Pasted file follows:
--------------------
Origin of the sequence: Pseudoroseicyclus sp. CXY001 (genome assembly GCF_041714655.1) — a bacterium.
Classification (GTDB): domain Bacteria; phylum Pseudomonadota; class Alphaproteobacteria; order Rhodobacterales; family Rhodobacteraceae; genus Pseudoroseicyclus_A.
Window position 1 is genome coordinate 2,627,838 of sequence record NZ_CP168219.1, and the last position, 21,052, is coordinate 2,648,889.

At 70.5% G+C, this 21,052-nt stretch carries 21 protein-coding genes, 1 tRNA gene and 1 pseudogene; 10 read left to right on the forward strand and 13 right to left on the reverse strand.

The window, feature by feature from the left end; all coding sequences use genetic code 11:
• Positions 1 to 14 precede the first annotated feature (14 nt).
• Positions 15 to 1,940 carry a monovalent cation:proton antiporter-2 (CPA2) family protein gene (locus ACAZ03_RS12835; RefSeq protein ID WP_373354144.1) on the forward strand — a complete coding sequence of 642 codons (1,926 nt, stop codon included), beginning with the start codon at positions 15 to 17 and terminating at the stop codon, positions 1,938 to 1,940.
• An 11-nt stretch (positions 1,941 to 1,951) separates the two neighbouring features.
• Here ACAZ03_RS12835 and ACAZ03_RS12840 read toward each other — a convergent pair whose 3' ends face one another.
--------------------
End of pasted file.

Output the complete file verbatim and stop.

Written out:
Origin of the sequence: Pseudoroseicyclus sp. CXY001 (genome assembly GCF_041714655.1) — a bacterium.
Classification (GTDB): domain Bacteria; phylum Pseudomonadota; class Alphaproteobacteria; order Rhodobacterales; family Rhodobacteraceae; genus Pseudoroseicyclus_A.
Window position 1 is genome coordinate 2,627,838 of sequence record NZ_CP168219.1, and the last position, 21,052, is coordinate 2,648,889.

At 70.5% G+C, this 21,052-nt stretch carries 21 protein-coding genes, 1 tRNA gene and 1 pseudogene; 10 read left to right on the forward strand and 13 right to left on the reverse strand.

The window, feature by feature from the left end; all coding sequences use genetic code 11:
• Positions 1 to 14 precede the first annotated feature (14 nt).
• Positions 15 to 1,940 carry a monovalent cation:proton antiporter-2 (CPA2) family protein gene (locus ACAZ03_RS12835; RefSeq protein ID WP_373354144.1) on the forward strand — a complete coding sequence of 642 codons (1,926 nt, stop codon included), beginning with the start codon at positions 15 to 17 and terminating at the stop codon, positions 1,938 to 1,940.
• An 11-nt stretch (positions 1,941 to 1,951) separates the two neighbouring features.
• Here ACAZ03_RS12835 and ACAZ03_RS12840 read toward each other — a convergent pair whose 3' ends face one another.